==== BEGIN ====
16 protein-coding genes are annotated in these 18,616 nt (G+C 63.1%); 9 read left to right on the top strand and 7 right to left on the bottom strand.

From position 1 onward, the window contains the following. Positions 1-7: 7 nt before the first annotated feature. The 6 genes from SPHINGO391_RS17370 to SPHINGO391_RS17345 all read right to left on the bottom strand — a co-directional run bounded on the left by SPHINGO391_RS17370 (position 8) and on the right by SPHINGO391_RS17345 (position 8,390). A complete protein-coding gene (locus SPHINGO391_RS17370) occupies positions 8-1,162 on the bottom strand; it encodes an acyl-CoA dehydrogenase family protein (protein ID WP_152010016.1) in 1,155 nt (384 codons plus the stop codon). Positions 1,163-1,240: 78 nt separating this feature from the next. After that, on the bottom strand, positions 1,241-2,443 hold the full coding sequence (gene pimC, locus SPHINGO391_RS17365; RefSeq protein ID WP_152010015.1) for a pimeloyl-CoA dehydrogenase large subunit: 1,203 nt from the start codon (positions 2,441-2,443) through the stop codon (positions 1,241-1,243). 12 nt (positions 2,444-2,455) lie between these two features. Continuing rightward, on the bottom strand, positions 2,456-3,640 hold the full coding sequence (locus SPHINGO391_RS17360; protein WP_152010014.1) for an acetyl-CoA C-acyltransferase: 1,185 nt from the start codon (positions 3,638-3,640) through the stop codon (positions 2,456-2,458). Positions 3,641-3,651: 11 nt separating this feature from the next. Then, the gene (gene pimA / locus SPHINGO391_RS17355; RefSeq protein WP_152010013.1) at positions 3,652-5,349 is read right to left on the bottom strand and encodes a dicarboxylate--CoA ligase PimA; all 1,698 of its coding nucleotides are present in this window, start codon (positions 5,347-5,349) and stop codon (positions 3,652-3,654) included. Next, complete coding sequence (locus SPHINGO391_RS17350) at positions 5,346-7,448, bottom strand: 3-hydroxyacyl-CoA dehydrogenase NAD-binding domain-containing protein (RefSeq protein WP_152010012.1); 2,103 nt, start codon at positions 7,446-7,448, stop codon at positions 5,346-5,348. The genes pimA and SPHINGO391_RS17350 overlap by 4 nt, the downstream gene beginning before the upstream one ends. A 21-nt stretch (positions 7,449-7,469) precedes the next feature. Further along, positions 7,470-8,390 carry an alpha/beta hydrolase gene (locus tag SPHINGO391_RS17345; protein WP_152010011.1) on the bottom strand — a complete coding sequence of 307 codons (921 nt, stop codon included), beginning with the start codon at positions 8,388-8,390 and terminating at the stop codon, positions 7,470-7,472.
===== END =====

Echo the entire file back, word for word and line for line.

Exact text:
16 protein-coding genes are annotated in these 18,616 nt (G+C 63.1%); 9 read left to right on the top strand and 7 right to left on the bottom strand.

From position 1 onward, the window contains the following. Positions 1-7: 7 nt before the first annotated feature. The 6 genes from SPHINGO391_RS17370 to SPHINGO391_RS17345 all read right to left on the bottom strand — a co-directional run bounded on the left by SPHINGO391_RS17370 (position 8) and on the right by SPHINGO391_RS17345 (position 8,390). A complete protein-coding gene (locus SPHINGO391_RS17370) occupies positions 8-1,162 on the bottom strand; it encodes an acyl-CoA dehydrogenase family protein (protein ID WP_152010016.1) in 1,155 nt (384 codons plus the stop codon). Positions 1,163-1,240: 78 nt separating this feature from the next. After that, on the bottom strand, positions 1,241-2,443 hold the full coding sequence (gene pimC, locus SPHINGO391_RS17365; RefSeq protein ID WP_152010015.1) for a pimeloyl-CoA dehydrogenase large subunit: 1,203 nt from the start codon (positions 2,441-2,443) through the stop codon (positions 1,241-1,243). 12 nt (positions 2,444-2,455) lie between these two features. Continuing rightward, on the bottom strand, positions 2,456-3,640 hold the full coding sequence (locus SPHINGO391_RS17360; protein WP_152010014.1) for an acetyl-CoA C-acyltransferase: 1,185 nt from the start codon (positions 3,638-3,640) through the stop codon (positions 2,456-2,458). Positions 3,641-3,651: 11 nt separating this feature from the next. Then, the gene (gene pimA / locus SPHINGO391_RS17355; RefSeq protein WP_152010013.1) at positions 3,652-5,349 is read right to left on the bottom strand and encodes a dicarboxylate--CoA ligase PimA; all 1,698 of its coding nucleotides are present in this window, start codon (positions 5,347-5,349) and stop codon (positions 3,652-3,654) included. Next, complete coding sequence (locus SPHINGO391_RS17350) at positions 5,346-7,448, bottom strand: 3-hydroxyacyl-CoA dehydrogenase NAD-binding domain-containing protein (RefSeq protein WP_152010012.1); 2,103 nt, start codon at positions 7,446-7,448, stop codon at positions 5,346-5,348. The genes pimA and SPHINGO391_RS17350 overlap by 4 nt, the downstream gene beginning before the upstream one ends. A 21-nt stretch (positions 7,449-7,469) precedes the next feature. Further along, positions 7,470-8,390 carry an alpha/beta hydrolase gene (locus tag SPHINGO391_RS17345; protein WP_152010011.1) on the bottom strand — a complete coding sequence of 307 codons (921 nt, stop codon included), beginning with the start codon at positions 8,388-8,390 and terminating at the stop codon, positions 7,470-7,472.